Hi, Lynn! For me, when I eat certain foods, those foods just create more cravings. It just becomes this endless cycle of wanting and wanting. The only way out for me is to just stop eating those foods that create the cravings in the first place. It's not easy though. Usually, I have to just start piling on the protein and eating slightly hypocalorically.

I've also realized that sometimes, my cravings for foods will actually be an indication of some other emotional struggle that I wasn't paying attention to. Are you going through some stress that might be masquerading as a craving? It's a rhetorical question, but definitely one that I've fallen victim to before.

Hang in there and stick to your guns on what you want! Wishing you all the best! -N

Lyn said...

It could be hormonal, yes. I don't really know what is going on with my cycle. It's regular for awhile, then suddenly I skip one or have one in 3 weeks. Emotional struggles/stress? It could be that too. This week *has* had more challenges (family member health issue) and I did always use food to cope with that kind of thing... hmmm, yes that's probably the most likely cause.

The thing that confuses (and scares) me is that ever since I took off the restrictions and took 6 months to just settle down and allow myself the foods I would like to have, those foods *stopped* triggering cravings for the most part. For almost a year I have been able to eat, say, 3 crackers with cheese, or 1-2 cookies, or a few bites of a dessert and then when I am done eating I am literally DONE eating. But this, this feels more like the old "don't want to stop eating, what can I eat next?" thing, and THAT is what got me to 280 pounds.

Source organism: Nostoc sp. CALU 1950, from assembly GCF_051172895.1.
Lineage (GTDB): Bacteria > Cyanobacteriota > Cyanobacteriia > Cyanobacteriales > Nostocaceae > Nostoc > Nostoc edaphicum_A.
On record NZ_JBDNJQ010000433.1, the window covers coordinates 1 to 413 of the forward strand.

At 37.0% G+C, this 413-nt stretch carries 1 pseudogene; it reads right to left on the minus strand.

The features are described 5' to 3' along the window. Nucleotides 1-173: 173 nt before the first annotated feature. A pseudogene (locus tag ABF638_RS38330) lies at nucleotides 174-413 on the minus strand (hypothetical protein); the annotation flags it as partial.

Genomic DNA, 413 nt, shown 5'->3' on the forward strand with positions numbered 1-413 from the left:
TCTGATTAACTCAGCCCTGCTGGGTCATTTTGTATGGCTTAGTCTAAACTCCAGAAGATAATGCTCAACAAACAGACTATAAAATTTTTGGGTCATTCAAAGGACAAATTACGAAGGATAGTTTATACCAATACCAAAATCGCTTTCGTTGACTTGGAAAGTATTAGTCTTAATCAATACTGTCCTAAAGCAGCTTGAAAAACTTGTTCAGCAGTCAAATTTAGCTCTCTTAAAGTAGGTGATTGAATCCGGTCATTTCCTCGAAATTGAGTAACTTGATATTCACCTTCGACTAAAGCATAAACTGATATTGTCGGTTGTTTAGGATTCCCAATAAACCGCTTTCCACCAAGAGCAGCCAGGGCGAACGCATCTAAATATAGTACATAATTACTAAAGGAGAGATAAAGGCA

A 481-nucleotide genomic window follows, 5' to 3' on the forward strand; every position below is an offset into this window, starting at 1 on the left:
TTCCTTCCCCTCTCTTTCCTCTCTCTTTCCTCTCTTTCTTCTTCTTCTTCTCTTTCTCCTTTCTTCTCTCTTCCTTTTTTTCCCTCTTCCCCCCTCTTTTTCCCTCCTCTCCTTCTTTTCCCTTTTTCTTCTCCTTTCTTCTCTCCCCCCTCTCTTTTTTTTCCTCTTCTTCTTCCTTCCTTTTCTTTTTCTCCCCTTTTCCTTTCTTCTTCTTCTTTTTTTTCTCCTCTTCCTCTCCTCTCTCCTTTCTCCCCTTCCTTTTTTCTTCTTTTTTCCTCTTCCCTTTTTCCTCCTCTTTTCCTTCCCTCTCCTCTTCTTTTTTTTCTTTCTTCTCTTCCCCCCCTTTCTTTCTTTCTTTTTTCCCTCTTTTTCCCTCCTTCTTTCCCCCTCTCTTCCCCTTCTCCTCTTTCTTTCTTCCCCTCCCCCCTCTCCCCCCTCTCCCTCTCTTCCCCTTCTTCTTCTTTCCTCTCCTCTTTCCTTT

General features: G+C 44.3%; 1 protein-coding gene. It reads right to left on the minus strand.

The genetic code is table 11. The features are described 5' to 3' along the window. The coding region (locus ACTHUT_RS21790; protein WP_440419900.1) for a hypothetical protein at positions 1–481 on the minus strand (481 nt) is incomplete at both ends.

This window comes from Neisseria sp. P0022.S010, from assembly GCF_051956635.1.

I also wonder if there is some nutritional deficiency causing it because I *have* been busy and not been taking my vitamins, not using the protein shakes for breakfast, not fitting in as many veggies the last few days.

So that at least gives me a course of action (better nutrition, pay attention, walk more and bike more for stress relief). Thank you for the dialog!

Anonymous said...

I'm sure you read the research on biggest losers. I thought of you as well as me. I did medifast when u did. We could have done the research, we already knew when u lose a big chunk, you can't eat like everyone else. You have to stay right around 1200 calories to maintain and to lose, well, closer to 1000 calories. I just finished counting calories and losing 145 pounds in the last 14 months or so. I really think the clean eating helps push the wants away. Yes, we still will have them, but in my experience if I start giving in, eventually, I will be back to where I began. I'm tired of being fat and taking it off. It is great to be back to my fighting weight, 5'11", 45 years old this week and now 175 for the last 6 weeks or so. I feel like I understand that I can't be eating the ice cream or cake or potato chips that my stupid body longs for because I enjoy being pain free, walking 5-7 miles each day with my dog and still have energy to do whatever else I would like. I know you have been wanting to just be a normal person, eat 1600 calories and enjoy in moderation everything you want, but we as fat people, don't seem to get that luxury, at least that is what I read from the study. We have a broken metabolism that will never be fixed, just like a diabetic can't make their pancreas work or a blind person can't make their eyes better. It's something we have to deal with; now it is a choice how you want to deal with it, throw up your hands and eat whatever you want how much ever you want or learn to live with the restrictions. It was my decision to gain so much and I will have to live with the consequences, but I choose to live within the restrictions and enjoy my life in other ways. Blessings.